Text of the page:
A block of screens hang above the stage – smaller ones scattered throughout the audience – and it is here that the framework of Denmark is quite literally installed. Regular news segments flicker up and the text and spoken word is in Danish; a little touch but one of endless little touches that bothers to establish and sustain a convincing reality, rather than lazily nod at an assumed one.

On this screen we will see Claudius (Angus Wright – frighteningly composed and coiled as ever) watch the play-within-a-play, his guilt forever captured in a frozen image. Those screens will transmit security footage and we will watch the ghost of Hamlet’s father stalk through Elsinore, lurch up to the camera and confront us all. We will watch Fortinbras and his men lay down their lives for a tiny plot of land as Hamlet looks on, utterly removed from the action and frozen to the spot.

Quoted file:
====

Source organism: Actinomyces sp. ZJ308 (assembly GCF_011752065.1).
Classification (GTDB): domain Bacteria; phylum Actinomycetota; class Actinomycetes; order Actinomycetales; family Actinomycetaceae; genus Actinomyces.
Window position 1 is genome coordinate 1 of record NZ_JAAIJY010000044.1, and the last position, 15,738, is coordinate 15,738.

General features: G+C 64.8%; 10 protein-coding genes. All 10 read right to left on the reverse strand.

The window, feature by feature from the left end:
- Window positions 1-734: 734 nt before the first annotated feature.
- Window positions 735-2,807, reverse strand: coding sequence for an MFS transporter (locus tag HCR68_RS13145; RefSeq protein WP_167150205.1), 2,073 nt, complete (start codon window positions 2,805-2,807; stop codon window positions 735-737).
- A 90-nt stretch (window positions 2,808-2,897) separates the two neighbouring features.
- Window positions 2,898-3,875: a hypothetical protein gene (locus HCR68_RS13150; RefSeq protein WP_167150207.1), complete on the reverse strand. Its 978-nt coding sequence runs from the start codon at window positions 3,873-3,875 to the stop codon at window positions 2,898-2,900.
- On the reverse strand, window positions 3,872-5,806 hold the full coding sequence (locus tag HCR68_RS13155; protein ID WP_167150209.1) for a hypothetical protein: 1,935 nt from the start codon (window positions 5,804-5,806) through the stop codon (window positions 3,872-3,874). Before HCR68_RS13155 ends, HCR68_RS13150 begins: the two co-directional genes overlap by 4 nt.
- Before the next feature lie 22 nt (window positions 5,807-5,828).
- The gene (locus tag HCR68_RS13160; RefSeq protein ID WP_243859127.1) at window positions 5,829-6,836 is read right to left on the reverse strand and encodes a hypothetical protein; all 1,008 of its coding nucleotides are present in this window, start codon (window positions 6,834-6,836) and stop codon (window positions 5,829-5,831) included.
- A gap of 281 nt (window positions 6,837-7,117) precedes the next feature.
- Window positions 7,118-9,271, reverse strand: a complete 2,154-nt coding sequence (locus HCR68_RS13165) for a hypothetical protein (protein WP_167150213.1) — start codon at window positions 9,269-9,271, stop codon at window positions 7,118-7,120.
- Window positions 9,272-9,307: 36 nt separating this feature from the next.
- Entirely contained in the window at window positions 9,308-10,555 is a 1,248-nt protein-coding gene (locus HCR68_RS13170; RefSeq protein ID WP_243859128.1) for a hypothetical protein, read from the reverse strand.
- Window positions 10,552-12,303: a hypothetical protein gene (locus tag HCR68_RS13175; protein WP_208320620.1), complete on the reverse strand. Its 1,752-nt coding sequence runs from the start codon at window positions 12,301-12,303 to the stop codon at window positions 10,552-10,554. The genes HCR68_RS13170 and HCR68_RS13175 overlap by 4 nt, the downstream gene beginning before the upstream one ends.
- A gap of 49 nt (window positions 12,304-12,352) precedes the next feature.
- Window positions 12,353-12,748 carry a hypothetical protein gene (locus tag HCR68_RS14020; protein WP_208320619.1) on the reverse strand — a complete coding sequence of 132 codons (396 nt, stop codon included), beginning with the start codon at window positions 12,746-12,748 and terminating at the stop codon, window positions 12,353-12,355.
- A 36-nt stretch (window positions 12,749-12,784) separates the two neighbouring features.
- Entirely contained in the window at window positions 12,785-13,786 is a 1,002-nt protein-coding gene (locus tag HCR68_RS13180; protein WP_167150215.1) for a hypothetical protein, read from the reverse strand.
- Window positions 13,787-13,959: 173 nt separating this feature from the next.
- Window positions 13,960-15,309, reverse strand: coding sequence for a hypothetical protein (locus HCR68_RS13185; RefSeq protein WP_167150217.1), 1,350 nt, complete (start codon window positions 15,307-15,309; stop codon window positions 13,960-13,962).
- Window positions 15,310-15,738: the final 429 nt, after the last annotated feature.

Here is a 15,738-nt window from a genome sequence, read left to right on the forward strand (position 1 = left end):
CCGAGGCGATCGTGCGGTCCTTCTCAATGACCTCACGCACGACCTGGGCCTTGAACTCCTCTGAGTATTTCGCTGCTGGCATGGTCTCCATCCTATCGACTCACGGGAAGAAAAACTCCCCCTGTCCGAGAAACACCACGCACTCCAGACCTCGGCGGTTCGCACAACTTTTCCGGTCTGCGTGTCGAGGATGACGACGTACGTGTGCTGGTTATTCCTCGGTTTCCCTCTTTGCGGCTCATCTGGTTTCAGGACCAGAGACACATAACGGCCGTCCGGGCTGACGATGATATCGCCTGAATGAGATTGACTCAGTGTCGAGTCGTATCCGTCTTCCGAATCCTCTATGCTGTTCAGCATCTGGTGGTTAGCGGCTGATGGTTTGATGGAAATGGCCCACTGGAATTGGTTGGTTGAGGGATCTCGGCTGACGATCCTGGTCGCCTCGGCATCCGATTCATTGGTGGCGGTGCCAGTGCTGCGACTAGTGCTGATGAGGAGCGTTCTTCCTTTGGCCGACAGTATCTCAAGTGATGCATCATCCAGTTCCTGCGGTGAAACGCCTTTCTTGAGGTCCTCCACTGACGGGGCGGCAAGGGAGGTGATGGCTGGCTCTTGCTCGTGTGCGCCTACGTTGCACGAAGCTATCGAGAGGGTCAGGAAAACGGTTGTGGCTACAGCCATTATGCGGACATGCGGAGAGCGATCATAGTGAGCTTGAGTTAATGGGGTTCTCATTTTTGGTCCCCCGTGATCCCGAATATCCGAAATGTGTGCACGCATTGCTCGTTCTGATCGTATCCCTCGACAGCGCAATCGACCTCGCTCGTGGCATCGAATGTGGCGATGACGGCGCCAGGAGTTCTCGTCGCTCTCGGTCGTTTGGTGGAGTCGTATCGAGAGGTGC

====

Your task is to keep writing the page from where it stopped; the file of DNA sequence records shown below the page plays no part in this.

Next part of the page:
The screens are highly effective, yet they are never used merely to create an effect. Any ‘effect’ we experience in this production has been achieved with exacting precision, and every embellishment (be that a live-recorded scene, a flourish of Andrew Scott’s hand, or a Bob Dylan song layered over a fencing match) feels like a more realistic version of reality, a truth discovered, rather than nifty effect layered on top of that which we already know to be true.

That same refusal to embellish is particularly apparent, and admirable, when it comes to the acting. None of these brilliant performers are trying to give us ‘their’ Claudius, Gertrude, Ophelia or Hamlet. Instead, it feels like every actor has managed to start with a blank page, as if approaching a script that has no history and no precedent. Every actor in this production – and they are all superb - has had the courage to create not a ‘definitive’ role but an absolutely dynamic and unstable one.